The National Debt and Cryptocurrency

The National Debt and Cryptocurrency

By: Block Society

The National Debt and Cryptocurrency

          To build on the previous publication, more articles are forthcoming that allude to cryptocurrencies’ economic potential – starting here with the federal debt., a few articles will be written about the other factors alluded to in that article – starting here with federal debt.

Setting the Debt Scene

          The national debt has all but fallen out of common discourse in the USA. 10 years ago, Presidential candidates actually commented on the national debt. Today, it is rare to find a politician who acknowledges that the debt is a problem. Federal debt is taken as a normal piece of the national economy. We have been successfully running a country with high debt levels for decades; why would we bring up its potential ruinous nature? In fact, it is unfashionable to talk about the impending debt cliff. People are laughed at when they speak of the debt. A school of thought called Modern Monetary Theory, MMT for short, has invaded the dialogue and assured the general public that the debt is nothing to worry about. In short, it posits that debt is not a problem because the government can print money without large side effects such as short-term inflation. MMT offers circular answers to the problem of extensive debt. A dive into MMT and how it intersects with blockchain technology is in the making.

          However, there are still proponents of sound money and finance. Earlier this year Ron Paul famously said:

With a national debt approaching $23 trillion and a trillion-dollar deficit for this year alone, Congress last week decided to double down on suicidal spending, passing a two year budget that has the United States careening toward catastrophe.”

          The national debt clock website sets the scene with a few  key statistics. The national debt has reached roughly $22.5 trillion. Spending is around $4.4Tn/year and tax revenue is $3.4Tn/year. The United States Government is spending $1Tn more than it is taking in. This deficit has been growing year by year. As mentioned earlier, tax revenues per year are roughly $3.4Tn.  The government’s debt to revenue ratio is 7:1. Comparing these numbers to your average corporation that exists in the market, Microsoft’s revenue is $125Bn and the debt is around $86Bn. This is a healthy range around 0.69:1. GE is probably one of the most debt ridden companies in the world. Their revenue is $120Bn while their debt is $110Bn. A 1.1:1 ratio. The Federal Government has an astronomical debt to revenue ratio that is 7x the highest company and 10x of a healthy company. This does not seem natural and it does not bode well for the future.

          Trillions of dollars are a tough concept to fathom. Billions of dollars are even a difficult idea to understand. For comparison, M2 represents all of the money supply of the whole world including money markets, small CDs, and savings deposits. It currently equals roughly $90 trillion. The national debt is ~⅕ the size of the global money supply – an eyepopping figure.  As another perspective, the global stock market’s capitalization is roughly $73 trillion. This means that the national debt is ~¼ of the size of the aggregate global publicly traded companies. These numbers are outrageous enough to give anyone anxiety!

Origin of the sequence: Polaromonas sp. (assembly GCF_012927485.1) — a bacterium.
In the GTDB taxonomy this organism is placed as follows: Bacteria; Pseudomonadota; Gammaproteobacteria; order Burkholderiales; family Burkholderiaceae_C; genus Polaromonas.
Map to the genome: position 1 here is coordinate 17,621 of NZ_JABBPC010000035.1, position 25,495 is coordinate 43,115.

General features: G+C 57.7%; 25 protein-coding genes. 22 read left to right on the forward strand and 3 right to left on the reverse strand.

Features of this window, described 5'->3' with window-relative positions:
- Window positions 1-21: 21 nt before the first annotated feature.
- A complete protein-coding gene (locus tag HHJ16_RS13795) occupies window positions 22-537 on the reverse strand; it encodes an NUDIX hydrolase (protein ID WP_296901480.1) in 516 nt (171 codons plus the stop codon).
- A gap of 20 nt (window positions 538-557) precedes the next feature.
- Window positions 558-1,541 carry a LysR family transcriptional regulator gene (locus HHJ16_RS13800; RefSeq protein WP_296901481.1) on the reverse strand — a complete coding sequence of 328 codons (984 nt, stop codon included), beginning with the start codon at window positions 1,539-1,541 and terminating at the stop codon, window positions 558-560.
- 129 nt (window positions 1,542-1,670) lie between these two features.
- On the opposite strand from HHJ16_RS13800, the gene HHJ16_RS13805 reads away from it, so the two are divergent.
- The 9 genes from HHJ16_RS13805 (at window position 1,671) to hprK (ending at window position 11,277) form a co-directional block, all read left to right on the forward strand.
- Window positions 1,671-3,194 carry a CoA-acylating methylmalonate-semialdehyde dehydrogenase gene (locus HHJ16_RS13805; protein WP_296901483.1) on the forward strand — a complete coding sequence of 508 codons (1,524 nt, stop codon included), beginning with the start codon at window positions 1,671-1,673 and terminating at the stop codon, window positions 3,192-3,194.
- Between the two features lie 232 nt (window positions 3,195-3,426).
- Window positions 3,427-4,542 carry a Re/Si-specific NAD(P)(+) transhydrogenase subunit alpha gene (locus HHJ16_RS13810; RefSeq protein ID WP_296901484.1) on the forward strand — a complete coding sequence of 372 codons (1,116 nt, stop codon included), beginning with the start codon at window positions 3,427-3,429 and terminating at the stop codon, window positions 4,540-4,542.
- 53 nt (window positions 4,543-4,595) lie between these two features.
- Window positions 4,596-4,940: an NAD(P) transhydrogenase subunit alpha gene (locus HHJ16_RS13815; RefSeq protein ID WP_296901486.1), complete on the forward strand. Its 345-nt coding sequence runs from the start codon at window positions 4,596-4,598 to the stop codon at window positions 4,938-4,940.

Natural or Unnatural?

          As aforementioned, debt on these levels are unnatural in a free marketplace. They cannot occur through the mechanisms of market competition. Unnatural debt levels arise from a couple of systematic differences that come from running a government. Governments are inherently coercive organizations in which they have the authority to force their citizens to act against their will. If they played according to the rules of the free market, debt levels would not become so high because the lenders would quit lending to them. On top of this, the government would not be able to earn high revenues in the free market because it would have to convince citizens to donate funds instead of being able to tax. The artificial debt levels are primarily caused by the government’s taxing power and control over the currency.

          Taxing power, besides the exchange value, is the root cause of value for the USD. In the early 1900s, the USD was pegged to a weight of gold. If $20 was brought to the bank, it could be exchanged for $20 worth of precious metals. The weight to price ratio did not fluctuate. The reason why precious metals were used to back currency is that precious metals are very difficult to counterfeit, they are easy to transport, they do not degrade, they are fungible, and people trust that they will retain value.

          The United States federal government instituted the income tax as well as the federal reserve in 1914. These two new institutions gave complete control over monetary supply and some control over demand for USD to the federal government. Focusing on the demand side first, the income tax was denominated in federal reserve notes. This meant that everyone had to have USD at the end of the year to pay their taxes. Moving forward in time, withholding taxes, sales taxes, capital gains taxes, social security, and all other federal taxes were all denominated in USD – giving a price floor to the dollar. There will always, so long as the US Government continues its tax policy, be a demand for the USD.